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Dealing with Osteoarthritis

Osteoarthritis (OA) is the most frequent cause of disability in the United States, affecting 33% of Americans. The risk of developing OA substantially increases with each decade after the age of 45. Among reported upper and lower extremity sites, the most common region for OA to manifest is the medial compartment of the knee.  Risk factors for developing arthritis include age, obesity, prior injury, family history of arthritis, and occupations with repetitive joint loading or high physical demands.

Symptoms of arthritis include joint pain and stiffness.  The stiffness typically improves within 30 minutes of getting up in the morning, as a person becomes more active.  The stiffness may set in again after prolonged periods of inactivity.  Joint deformity, tenderness, and bony enlargement are often seen in conjunction with arthritis.  Some individuals lose range of motion as arthritis progresses.osteoarthritis

Because knee cartilage thickens in the areas of greatest loading, the joint mechanics and loading patterns during walking have a significant influence on the development of joint cartilage. Disruption of normal gait patterns by trauma, injury, ligament laxity, weight gain, and improper footwear can shift the loading patterns during weight-bearing activity to cartilage regions not well adapted to accepting those loads.

Acetaminophen (Tylenol) is the first line of treatment for mild arthritis because of its effectiveness and relatively good side effect profile.  The next medication use is typically an anti-inflammatory.  This may be over-the-counter medications like ibuprofen, naproxen, or prescription medications such as Celebrex or Mobic.  Topical medications may also be helpful, including prescription anti-inflammatories or over-the-counter capsaicin ointment.

Aerobic exercise is an important part of the rehabilitation process.  Pool therapy has been shown to benefit patients with severe arthritis.  Strength training is also important since muscle wasting is often seen around arthritic joints. For overweight individuals, weight loss is essential for reducing symptoms and taking pressure off of weight-bearing joints.

Gait modification has the potential to reduce pain and slow the progression of medial compartment knee OA.  A medial unloader brace can take pressure off of the inside of the knee, where arthritis tends to be seen most frequently.

For some individuals injections of the joint with steroid reduces pain.  Steroid has an anti-inflammatory effect.  Ultrasound guidance can be used to more accurately place the medication within the arthritic joint.  In appropriate patients, these injections may reduce pain for at least 3-4 months. In some cases the affect can last much longer.  A second type of injection called visco-supplementation has been approved by the FDA only for knee joints.  This type of injection replaces some of the naturally occurring cushion within the knee joint.  These visco-supplementation injections can reduce pain and slow down the progression of the arthritis.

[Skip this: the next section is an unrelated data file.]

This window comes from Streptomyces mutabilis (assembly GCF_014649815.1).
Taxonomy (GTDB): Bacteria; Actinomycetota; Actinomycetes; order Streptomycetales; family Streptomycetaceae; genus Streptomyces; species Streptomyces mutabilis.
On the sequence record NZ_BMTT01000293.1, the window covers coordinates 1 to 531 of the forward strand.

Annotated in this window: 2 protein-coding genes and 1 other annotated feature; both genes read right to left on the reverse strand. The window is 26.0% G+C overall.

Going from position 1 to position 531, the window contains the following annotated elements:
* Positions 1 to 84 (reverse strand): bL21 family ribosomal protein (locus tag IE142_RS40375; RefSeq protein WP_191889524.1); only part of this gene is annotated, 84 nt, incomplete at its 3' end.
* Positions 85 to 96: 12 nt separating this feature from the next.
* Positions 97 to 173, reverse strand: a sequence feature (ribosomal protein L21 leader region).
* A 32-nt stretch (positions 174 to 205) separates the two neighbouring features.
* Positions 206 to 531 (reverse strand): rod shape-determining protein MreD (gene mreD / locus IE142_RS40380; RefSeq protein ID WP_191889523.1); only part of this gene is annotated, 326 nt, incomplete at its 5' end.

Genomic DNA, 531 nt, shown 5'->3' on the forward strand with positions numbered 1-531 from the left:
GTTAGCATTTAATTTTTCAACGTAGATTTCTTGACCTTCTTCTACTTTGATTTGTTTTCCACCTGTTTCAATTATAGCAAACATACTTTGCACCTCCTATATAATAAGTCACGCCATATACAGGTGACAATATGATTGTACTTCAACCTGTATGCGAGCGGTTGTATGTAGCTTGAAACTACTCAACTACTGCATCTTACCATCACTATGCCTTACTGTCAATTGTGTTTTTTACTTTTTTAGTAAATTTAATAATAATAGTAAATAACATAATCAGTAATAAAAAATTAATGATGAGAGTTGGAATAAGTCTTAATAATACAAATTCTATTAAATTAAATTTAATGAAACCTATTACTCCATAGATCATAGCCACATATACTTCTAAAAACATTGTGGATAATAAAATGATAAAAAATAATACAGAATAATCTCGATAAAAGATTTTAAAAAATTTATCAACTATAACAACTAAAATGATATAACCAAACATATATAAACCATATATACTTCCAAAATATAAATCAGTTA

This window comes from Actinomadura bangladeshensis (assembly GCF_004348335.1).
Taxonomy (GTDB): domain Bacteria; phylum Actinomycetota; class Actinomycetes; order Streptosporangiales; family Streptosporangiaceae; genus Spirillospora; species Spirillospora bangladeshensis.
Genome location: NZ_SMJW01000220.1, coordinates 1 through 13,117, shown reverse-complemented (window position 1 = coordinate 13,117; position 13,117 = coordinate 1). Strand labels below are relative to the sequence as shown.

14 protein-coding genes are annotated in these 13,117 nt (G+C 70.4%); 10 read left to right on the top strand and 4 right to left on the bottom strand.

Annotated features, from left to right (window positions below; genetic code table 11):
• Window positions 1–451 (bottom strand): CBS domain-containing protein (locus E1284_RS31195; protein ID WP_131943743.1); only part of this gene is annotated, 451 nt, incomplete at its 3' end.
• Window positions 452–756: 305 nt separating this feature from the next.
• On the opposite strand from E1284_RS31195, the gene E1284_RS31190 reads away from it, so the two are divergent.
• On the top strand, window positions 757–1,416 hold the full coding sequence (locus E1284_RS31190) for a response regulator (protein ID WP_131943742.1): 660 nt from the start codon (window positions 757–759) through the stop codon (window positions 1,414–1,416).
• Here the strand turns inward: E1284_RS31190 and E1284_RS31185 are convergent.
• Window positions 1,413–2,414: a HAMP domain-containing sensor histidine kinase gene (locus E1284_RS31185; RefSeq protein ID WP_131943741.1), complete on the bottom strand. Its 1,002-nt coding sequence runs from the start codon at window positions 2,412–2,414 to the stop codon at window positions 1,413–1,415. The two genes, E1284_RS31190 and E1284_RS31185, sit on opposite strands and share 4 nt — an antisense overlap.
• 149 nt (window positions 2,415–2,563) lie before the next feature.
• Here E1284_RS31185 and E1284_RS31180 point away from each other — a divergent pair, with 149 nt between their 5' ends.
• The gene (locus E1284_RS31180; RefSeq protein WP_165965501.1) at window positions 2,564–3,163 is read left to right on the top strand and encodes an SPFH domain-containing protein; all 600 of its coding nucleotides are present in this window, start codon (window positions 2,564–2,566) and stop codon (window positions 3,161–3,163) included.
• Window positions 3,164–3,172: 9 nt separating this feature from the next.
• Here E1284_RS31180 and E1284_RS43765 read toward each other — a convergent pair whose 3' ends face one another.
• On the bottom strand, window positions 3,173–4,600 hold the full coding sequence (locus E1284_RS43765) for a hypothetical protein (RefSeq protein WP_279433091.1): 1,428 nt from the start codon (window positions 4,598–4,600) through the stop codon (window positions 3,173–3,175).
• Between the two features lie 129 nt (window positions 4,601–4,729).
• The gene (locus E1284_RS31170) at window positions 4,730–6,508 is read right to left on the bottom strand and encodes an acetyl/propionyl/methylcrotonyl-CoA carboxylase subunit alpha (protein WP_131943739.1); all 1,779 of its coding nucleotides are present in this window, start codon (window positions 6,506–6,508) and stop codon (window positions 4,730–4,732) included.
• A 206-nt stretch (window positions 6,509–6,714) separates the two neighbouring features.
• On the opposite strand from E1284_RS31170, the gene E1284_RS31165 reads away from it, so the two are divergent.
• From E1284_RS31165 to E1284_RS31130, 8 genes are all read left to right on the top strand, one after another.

In patients who do not respond to conservative management with medications, physical therapy, or injections, surgery may be necessary to relieve pain.  In these cases, your physiatrist can give exercises to do beforehand which will speed up the recovery process after surgery.  Post surgical rehabilitation is also important for improving range of motion and strength.

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If you have any tips, stories or experiences concerning pain management, physiatry, physical medicine and rehabilitation (PM&R), or methods you have used to prevent injuries, we would like to hear them and perhaps add them to our upcoming ebook – Lessons From Physiatry. For more details, log on to http://lessonsfrompublishing.com/thankyou.

We’d also like for you to check out our Facebook page – facebook.com/LessonsFromPhysiatry  for regular posts on Physiatry.

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Category: Pain Management

Christopher Burton, M.D.

About the Author ()

Christopher Burton, M.D. is a physician, speaker, coach and trainer, practicing in Pensacola, FL. He specialized in Physiatry - Physical Medicine and Rehabilitation (PM&R), which is the prevention, diagnosis and treatment of conditions - particularly those of the musculoskeletal and nervous systems - that may produce temporary or permanent impairment of function. In addition to his practice, he actively lectures on health, nutrition and exercise for healthcare groups, colleges, schools and travels internationally discussing treatment and rehabilitation of athletes.

If you would like to learn more about Dr. Burton you can view his personal website at: http://christopherburtonmd.com

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